Linda Aiken, professor of nursing and sociology, says her research suggests that hospitals have an increased preventable death rate when they employ nurses without four-year bachelor's degrees.
Penn in the News
Associated Press — September 24, 2003
Fort Worth Star-Telegram — September 22, 2003
Pamela Wilkins, assistant professor of veterinary medicine, discusses the challeges that a premature Asian elephant faced after being born six months early at the Fort Worth Zoo.
Washington Post — September 15, 2003
Arthur Caplan, director of the Center for Bioethics, comments on Illinois Gov. Rod Blagojevich's effforts to combat the state's high prescription costs by purchasing drugs from Canada.
Jacksonville Times-Union — September 14, 2003
Richard Gelles, dean of the School of Social Work, provides a rebuttal to the common belief that children in group homes are not provided with proper nurturing.
New York Times — September 14, 2003
Jennifer Blouin, professor of accounting, says that when management pays dividends to investors, it can be more accountable than companies which do not pay dividends.
Philadelphia Inquirer — September 13, 2003
President Judith Rodin, chairwoman of Innovation Philadelphia and the Knowledge Industry Partnership, discusses the challenges of embarking on leadership roles and how Philadelphia can benefit from strong partnerships.
Associated Press — September 8, 2003
Kathryn Michel, associate professor of veterinary nutrition, says she has seen more overweight pets in recent years and notes that the gain could be caused by owners expressing their affection for their pets with food.
Boston Globe — August 24, 2003
Arthur Waldron, professor of international relations, discusses how the Chinese government influences the broadcasts of an independent Chinese news station headquartered in the United States.
Chicago Tribune — August 23, 2003
Fredrik Hiebert, professor of anthropology, says that international political situations can complicate archeological relationships with host countries.
Miami Herald — August 22, 2003
Raul Jimenez, assistant professor of physics, discusses how he was able to track the shrinking star population by studying a "fossil record" of star births and deaths.
New York Times — August 19, 2003
James Serpell, associate professor of animal welfare, discusses a test to predict the behavioral and physical traits in dogs preferred by breeders.
Associated Press — August 19, 2003
Richard Gelles, dean of the School of Social Work, warns that it could take years to solve the problems uncovered at state child-welfare agencies.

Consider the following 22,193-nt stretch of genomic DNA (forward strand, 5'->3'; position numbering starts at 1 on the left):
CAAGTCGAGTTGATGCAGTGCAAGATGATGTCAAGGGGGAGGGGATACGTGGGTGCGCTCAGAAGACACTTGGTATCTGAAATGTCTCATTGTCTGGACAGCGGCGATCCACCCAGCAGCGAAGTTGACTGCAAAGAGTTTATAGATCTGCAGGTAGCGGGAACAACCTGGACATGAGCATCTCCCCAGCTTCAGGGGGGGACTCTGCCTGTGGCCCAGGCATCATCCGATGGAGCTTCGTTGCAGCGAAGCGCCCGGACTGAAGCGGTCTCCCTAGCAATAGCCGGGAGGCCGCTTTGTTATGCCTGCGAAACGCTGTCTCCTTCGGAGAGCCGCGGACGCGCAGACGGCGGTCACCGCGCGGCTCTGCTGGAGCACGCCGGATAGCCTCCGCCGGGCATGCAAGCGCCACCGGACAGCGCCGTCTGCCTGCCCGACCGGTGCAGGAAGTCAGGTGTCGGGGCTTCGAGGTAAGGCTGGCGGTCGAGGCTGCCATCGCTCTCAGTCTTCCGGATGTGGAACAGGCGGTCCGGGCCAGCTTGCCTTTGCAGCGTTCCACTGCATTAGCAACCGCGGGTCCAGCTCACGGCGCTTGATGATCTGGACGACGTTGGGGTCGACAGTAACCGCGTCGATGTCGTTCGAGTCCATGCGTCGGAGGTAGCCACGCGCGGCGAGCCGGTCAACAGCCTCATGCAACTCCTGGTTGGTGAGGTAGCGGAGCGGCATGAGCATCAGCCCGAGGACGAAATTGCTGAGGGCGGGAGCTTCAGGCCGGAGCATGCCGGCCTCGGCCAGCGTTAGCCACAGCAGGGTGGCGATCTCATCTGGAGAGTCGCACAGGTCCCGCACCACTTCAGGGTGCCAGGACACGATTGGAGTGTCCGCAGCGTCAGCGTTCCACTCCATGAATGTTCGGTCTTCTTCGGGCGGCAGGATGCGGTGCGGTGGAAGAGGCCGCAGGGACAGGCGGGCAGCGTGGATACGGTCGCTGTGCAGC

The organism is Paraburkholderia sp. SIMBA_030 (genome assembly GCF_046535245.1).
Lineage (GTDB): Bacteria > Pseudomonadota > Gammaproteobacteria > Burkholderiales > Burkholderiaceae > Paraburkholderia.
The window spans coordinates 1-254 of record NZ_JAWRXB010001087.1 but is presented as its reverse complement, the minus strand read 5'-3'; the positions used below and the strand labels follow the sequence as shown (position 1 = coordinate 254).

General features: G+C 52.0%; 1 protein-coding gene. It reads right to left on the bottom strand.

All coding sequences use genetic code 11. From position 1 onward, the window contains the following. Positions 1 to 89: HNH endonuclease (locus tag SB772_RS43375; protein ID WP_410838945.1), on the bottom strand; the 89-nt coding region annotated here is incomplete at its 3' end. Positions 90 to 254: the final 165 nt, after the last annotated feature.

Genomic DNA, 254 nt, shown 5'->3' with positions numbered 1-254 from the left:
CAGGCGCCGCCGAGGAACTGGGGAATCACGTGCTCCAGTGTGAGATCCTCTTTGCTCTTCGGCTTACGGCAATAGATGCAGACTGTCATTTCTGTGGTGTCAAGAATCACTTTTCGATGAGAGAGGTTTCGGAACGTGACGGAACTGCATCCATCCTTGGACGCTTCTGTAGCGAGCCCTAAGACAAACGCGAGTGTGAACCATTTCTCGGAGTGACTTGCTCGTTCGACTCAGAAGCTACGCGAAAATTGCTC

Ladies' Home Journal — August 18, 2003
Kelly Anne Spratt, director of Women's Cardiovascular Health at Penn's Presbyterian Medical Center, recommends several approaches for coping with symptoms of nicotine withdrawal.
New York Daily News — August 16, 2003
David Riggs, assistant professor of clinical psychology, says there was little chaos during the blackout because people had the opportunity to adjust to the problem during the day.
USA Today — August 14, 2003
Jeremy Siegel, professor of finance, discusses why Arnold Schwarzegger's California gubernatorial campaign became more credible after Warren Buffet was named senior financial and economic advisor.
Chicago Tribune — August 12, 2003
Paul Hendrickson, professor of English, wins the Heartland Prize for non-fiction with his book "Sons of Mississippi: A Story of Race and Its Legacy" which examines segregation's influence on the lives of Mississippi lawmen.
Philadelphia Inquirer — August 11, 2003
Paul Robinson, professor of law, says when DNA evidence is used the statute of limitations is no longer necessary because it guards against the prosecution of old crimes that rely on memories and deteriorating evidence.
New York Times — August 10, 2003
Jeremy Siegel, professor of finance, comments on the hard choices facing retirees living on reduced returns from investment income.
London Observer — August 10, 2003
Kathleen Hall Jamieson, director of Penn's Annenberg Public Policy Center, says Howard Dean is able to finance his presidential campaign, but he needs to generate the votes.
New York Times — August 9, 2003
Karl Ulrich, associate professor of operations and information management, suggests that the Segway Human Transporter hasn't met sales expections because of its poor market niche and high cost.